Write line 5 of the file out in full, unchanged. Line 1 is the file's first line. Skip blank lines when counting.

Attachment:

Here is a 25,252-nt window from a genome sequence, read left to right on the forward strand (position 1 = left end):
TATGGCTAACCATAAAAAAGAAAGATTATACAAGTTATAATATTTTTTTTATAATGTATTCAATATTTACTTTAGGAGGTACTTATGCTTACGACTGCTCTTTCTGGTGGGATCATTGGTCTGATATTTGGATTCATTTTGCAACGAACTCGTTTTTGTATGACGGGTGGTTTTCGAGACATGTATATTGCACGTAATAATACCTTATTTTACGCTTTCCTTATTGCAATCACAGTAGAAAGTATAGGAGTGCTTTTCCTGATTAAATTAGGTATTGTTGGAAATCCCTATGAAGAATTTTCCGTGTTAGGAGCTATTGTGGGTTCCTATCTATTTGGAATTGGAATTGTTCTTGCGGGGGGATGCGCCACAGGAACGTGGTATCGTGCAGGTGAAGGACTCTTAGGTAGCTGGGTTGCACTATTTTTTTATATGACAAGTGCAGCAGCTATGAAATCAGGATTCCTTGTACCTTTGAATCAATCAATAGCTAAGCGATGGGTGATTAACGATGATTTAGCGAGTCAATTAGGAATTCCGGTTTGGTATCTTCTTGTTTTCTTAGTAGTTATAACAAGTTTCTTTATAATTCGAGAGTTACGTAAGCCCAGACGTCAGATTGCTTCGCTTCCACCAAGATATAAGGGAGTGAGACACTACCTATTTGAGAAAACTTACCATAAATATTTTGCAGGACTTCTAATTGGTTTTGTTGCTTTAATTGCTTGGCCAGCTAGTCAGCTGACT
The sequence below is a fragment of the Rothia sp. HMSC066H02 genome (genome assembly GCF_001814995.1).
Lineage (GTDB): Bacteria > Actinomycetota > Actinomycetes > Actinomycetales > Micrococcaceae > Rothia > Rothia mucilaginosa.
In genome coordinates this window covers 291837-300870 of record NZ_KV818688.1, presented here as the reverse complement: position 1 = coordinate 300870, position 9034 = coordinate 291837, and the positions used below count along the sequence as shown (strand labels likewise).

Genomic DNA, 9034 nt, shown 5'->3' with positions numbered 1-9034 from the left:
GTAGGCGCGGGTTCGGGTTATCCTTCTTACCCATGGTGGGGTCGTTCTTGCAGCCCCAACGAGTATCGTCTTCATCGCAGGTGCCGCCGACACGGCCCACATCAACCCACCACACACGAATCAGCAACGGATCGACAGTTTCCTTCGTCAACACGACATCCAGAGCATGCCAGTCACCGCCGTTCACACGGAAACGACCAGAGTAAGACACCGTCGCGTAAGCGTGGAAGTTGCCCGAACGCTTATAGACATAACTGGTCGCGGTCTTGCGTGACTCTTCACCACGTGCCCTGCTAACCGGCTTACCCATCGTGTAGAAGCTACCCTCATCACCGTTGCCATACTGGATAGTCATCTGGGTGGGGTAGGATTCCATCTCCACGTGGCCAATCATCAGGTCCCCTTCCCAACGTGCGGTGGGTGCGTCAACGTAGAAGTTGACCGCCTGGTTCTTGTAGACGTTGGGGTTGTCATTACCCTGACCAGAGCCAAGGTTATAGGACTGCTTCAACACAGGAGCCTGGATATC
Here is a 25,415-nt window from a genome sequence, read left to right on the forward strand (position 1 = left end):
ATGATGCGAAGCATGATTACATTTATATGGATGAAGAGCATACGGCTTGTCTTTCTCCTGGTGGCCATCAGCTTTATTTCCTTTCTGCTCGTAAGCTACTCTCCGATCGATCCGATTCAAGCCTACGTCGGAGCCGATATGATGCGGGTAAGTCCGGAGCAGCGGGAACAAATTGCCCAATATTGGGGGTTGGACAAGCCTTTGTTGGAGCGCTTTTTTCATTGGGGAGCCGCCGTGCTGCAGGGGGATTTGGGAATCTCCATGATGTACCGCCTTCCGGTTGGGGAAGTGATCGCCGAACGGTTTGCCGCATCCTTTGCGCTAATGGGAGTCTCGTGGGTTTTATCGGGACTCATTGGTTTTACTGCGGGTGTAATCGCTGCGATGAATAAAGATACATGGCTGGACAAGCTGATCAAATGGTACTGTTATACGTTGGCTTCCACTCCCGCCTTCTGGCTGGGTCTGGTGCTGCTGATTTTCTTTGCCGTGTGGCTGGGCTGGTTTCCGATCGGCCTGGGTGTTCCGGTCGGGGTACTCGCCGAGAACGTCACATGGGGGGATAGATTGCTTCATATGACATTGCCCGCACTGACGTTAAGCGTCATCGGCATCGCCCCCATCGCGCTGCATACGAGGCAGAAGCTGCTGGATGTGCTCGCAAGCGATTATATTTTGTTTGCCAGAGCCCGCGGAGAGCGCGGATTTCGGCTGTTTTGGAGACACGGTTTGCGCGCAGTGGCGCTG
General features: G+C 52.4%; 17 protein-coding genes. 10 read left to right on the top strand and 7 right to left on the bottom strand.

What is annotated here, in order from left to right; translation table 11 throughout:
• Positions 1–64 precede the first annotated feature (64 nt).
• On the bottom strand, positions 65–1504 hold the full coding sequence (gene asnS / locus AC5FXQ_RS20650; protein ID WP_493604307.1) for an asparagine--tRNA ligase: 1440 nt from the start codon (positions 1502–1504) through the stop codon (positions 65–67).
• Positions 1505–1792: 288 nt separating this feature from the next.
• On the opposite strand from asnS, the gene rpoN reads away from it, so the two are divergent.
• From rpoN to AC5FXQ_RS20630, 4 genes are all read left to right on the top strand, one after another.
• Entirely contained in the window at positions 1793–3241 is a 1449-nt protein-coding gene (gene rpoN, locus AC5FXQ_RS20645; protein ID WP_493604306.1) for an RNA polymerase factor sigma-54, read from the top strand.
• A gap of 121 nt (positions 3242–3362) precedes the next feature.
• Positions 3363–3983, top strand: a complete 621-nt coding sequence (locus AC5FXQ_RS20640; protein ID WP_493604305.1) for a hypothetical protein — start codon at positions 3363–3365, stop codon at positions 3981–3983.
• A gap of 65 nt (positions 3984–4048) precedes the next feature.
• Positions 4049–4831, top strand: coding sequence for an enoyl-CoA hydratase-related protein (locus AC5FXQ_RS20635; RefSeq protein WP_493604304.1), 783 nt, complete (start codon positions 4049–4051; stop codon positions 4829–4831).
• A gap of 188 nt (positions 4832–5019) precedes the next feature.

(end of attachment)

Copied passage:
In genome coordinates this window covers 291837-300870 of record NZ_KV818688.1, presented here as the reverse complement: position 1 = coordinate 300870, position 9034 = coordinate 291837, and the positions used below count along the sequence as shown (strand labels likewise).